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PARENTAL COMPLIANCE WITH CHILD SALIVARY CORTISOL SAMPLING: IMPACT ON CHILDREN'S CORTISOL DATA

By Victoria Smith

Abstract

Studies assessing hypothalamic-pituitary-adrenal axis functioning in young children commonly involve parental collection of salivary cortisol in ambulatory settings. However, no data are available on the compliance of parents in collecting ambulatory measures of children's salivary cortisol. This study examined the effects of parental compliance on the cortisol awakening response (CAR) and diurnal cortisol slopes in a sample of preschoolers. Eighty-one parents were instructed to collect their child's salivary cortisol samples upon their child's waking, 30 and 45 minutes post-waking and before bedtime on two weekdays. Subjective parental compliance was assessed using parent-report, and objective parental compliance was assessed using an electronic monitoring device. Rates of compliance were higher based on parent-report than electronic monitoring. Parental noncompliance as indicated by electronic monitoring was associated with higher waking cortisol and lower CAR. Findings suggest the need to incorporate electronic monitoring of parental compliance into developmental neuroendocrine research, especially when assessing the CAR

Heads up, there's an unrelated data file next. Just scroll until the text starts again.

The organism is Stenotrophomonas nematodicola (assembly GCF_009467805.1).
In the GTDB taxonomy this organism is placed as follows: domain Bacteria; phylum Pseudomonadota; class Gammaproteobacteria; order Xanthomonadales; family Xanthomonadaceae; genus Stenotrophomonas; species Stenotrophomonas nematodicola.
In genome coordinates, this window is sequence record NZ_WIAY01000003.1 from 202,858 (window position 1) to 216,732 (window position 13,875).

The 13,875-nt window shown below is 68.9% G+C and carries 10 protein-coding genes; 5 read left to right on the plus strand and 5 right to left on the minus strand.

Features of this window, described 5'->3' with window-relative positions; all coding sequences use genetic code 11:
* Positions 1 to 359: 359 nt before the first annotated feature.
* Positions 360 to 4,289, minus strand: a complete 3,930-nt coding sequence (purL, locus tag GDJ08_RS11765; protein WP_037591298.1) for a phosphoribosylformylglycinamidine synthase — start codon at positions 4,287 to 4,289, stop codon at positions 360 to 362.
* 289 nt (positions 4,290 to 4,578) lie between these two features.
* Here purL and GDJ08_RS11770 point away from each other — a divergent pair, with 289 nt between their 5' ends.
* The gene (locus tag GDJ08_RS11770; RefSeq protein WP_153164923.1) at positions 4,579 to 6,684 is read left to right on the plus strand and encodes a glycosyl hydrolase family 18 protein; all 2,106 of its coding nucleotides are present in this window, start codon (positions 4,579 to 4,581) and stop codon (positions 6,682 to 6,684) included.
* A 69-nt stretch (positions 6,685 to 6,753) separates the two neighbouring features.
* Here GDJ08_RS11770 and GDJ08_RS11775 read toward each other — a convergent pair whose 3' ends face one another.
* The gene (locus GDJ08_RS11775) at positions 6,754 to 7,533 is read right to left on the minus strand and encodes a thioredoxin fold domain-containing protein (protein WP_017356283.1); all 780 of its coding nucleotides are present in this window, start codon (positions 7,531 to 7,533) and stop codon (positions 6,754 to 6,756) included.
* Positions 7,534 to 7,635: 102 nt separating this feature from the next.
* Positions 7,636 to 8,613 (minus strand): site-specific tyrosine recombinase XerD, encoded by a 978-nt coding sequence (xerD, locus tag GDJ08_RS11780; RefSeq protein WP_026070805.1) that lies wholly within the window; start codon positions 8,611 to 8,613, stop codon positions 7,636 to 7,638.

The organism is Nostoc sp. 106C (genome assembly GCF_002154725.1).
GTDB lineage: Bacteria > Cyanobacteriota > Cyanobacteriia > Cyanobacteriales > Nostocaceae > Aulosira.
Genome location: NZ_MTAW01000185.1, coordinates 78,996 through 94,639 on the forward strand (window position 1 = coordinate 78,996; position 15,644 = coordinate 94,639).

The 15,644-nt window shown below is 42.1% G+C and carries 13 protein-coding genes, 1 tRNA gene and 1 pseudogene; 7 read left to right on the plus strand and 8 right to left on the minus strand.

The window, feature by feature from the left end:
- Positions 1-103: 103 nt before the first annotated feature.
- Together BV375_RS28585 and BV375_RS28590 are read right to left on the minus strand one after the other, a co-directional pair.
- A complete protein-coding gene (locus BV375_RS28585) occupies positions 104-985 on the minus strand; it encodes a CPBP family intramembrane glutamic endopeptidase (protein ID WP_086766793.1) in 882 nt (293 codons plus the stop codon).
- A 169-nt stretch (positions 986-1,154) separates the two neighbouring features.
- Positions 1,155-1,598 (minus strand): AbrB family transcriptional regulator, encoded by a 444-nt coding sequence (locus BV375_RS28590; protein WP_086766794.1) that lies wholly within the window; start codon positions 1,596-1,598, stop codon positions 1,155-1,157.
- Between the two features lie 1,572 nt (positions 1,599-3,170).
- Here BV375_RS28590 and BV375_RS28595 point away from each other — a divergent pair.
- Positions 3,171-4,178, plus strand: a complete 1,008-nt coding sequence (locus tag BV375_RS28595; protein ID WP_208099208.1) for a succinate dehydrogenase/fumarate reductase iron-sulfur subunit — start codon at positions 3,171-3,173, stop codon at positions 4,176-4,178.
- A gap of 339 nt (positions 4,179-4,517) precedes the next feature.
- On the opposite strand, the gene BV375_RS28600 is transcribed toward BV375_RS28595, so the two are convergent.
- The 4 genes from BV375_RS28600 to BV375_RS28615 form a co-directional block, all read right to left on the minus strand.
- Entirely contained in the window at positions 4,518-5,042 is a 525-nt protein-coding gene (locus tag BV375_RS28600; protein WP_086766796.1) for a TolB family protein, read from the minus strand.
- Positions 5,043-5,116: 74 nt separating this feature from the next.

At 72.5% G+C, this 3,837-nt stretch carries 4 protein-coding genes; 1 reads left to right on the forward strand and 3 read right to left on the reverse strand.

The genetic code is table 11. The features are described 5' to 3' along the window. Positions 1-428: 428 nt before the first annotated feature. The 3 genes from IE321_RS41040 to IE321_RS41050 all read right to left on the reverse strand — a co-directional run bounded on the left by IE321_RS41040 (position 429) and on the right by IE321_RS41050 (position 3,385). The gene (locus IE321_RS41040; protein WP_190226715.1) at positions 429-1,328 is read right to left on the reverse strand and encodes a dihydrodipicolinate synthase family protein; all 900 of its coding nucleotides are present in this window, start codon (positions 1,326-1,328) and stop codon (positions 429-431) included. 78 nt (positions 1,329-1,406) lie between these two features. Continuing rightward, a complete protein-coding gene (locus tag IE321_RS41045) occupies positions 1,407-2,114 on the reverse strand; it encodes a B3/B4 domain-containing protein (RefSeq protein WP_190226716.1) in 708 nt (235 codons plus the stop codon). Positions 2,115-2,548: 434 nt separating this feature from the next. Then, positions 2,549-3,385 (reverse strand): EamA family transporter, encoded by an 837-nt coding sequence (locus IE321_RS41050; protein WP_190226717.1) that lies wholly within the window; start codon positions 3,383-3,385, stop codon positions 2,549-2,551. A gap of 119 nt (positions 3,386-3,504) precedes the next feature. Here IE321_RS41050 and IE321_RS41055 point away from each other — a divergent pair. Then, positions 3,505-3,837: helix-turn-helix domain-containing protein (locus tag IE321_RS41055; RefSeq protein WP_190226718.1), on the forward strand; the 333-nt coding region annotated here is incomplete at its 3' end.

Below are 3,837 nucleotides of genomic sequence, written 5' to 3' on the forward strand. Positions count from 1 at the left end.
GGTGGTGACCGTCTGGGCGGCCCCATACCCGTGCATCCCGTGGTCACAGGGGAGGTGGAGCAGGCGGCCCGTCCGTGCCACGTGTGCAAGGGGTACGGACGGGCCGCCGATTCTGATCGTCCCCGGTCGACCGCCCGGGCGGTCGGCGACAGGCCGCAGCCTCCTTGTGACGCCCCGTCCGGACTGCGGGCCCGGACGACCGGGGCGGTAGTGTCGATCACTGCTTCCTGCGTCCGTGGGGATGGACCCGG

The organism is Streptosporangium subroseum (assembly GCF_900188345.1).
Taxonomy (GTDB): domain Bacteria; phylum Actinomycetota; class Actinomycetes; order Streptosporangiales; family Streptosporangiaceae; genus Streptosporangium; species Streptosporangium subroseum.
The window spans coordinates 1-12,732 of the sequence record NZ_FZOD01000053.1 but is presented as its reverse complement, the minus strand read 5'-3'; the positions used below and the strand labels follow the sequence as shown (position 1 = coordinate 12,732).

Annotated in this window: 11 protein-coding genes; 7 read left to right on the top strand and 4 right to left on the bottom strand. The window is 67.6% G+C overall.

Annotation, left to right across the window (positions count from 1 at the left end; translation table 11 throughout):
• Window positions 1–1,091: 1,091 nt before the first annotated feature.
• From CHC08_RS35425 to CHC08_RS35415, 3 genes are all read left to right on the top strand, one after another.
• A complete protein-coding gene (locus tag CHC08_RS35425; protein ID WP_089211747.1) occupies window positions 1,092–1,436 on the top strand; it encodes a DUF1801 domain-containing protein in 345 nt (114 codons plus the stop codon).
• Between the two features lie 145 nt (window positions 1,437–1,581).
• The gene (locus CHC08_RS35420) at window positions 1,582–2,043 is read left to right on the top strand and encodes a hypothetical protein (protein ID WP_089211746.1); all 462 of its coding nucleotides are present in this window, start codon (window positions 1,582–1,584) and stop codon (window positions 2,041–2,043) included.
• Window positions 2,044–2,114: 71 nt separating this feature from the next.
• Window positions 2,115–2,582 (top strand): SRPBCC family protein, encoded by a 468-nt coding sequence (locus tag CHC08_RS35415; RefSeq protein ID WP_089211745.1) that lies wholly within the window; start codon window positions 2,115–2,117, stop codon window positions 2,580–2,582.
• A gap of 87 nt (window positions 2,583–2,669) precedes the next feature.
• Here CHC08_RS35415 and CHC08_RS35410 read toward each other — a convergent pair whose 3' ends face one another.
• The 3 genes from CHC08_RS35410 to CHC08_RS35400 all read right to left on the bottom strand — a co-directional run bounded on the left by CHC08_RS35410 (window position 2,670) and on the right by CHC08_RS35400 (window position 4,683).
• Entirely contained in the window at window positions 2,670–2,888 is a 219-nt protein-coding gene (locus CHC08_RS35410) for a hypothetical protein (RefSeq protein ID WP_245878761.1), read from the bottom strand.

Topics: Psychobiology, children, compliance, cortisol awakening response, electronic monitoring, salivary cortisol sampling
Year: 2013
OAI identifier: oai:drum.lib.umd.edu:1903/14011
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